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Calcium Oxalate Stones in Dogs and Cats

Calcium Oxalate Stones in Dogs and Cats

Herbal nutrition to help address common reasons for calcium oxalate stone formation in dogs and cats. 

Calcium Oxalate stones in dogs Calcium Oxalate stones in cats Natura Petz Stone Breaker

When the kidneys, bladder and liver are under duress, nutritional support is required to help rehabilitate the kidneys and related tissues toward proper function. Attention must also be given to the related body systems, including the cardiovascular system and autonomic nervous system.

Eighty-five percent of stones are formed in a dog or cats bladder, but they can also be found in the entire urinary tract. The kidneys, ureters (the small tubes that carry urine from the kidneys to the bladder) and urethra (the tube from the bladder to the outside of the animal) can all develop stones, crystal, gravel, grains or calculi.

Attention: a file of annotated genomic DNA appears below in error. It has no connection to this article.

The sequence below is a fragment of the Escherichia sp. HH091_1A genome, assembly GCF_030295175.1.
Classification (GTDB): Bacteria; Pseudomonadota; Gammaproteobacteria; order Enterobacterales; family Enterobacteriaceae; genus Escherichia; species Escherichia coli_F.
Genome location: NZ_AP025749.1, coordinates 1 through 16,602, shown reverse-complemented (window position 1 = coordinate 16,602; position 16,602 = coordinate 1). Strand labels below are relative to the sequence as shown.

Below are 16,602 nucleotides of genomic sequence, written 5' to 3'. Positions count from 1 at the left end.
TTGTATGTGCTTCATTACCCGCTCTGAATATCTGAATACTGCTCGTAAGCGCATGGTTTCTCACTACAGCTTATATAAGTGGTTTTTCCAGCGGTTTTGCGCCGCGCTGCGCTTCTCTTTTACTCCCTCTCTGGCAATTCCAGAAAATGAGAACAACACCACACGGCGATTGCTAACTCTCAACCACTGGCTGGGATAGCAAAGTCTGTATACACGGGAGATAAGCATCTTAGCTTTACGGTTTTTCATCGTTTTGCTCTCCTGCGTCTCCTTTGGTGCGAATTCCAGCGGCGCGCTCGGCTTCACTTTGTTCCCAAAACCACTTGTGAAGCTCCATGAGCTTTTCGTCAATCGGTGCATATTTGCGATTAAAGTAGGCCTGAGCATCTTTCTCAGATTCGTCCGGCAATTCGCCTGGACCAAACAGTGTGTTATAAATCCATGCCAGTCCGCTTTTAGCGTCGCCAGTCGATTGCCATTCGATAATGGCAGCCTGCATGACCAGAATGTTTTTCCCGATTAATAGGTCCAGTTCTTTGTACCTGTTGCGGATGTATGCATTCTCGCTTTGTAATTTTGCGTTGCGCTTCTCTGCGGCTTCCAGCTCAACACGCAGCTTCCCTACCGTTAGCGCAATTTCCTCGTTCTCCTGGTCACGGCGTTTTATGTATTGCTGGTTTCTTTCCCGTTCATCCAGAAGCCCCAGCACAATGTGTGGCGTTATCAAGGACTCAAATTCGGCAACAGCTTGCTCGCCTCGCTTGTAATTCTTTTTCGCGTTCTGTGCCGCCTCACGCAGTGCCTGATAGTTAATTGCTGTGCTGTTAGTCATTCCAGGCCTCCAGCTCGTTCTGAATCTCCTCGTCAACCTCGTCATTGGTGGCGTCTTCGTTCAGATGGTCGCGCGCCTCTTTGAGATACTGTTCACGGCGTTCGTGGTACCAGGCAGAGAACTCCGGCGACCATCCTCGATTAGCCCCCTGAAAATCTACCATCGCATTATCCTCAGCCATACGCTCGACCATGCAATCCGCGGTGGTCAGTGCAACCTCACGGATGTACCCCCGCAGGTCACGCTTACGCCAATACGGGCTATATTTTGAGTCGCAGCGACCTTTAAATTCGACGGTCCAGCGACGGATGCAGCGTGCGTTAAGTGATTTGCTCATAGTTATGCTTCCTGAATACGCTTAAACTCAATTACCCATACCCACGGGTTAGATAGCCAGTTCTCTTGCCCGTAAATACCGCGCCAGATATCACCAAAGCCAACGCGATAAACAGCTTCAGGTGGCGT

The most common type of stone includes calcium oxalate bladder stones. These stones are found disproportionately in certain breeds of dogs and cats and is likely the result of a hereditary condition. Some animals lack nephrocalcin, a calcium-binding glycoprotein, which inhibits the development of calcium oxalate crystals in the urinary tract, and as a result, may endure chronic stone and/or bladder infection cycles throughout their lifetime.  

Animals with Cushing's disease and diabetes are also predisposed to calcium oxalate bladder stone formation, due to elevated calcium levels in their urine.

Common symptoms related to calcium stones: 

Frequent urination with small quantities

Urinating in inappropriate places (outside litter box, on a rug, etc)

Bloody urine

Discomfort (pain, whimpering) while urinating

Straining while urinating

"Dribbling urine" (may be related to artial blockage of the urethra)

If there is a a complete blockage of the urethra, your dog or cat will be unable to urinate at all. This is a medical emergency. 

Common causes of calcium oxlalate stones: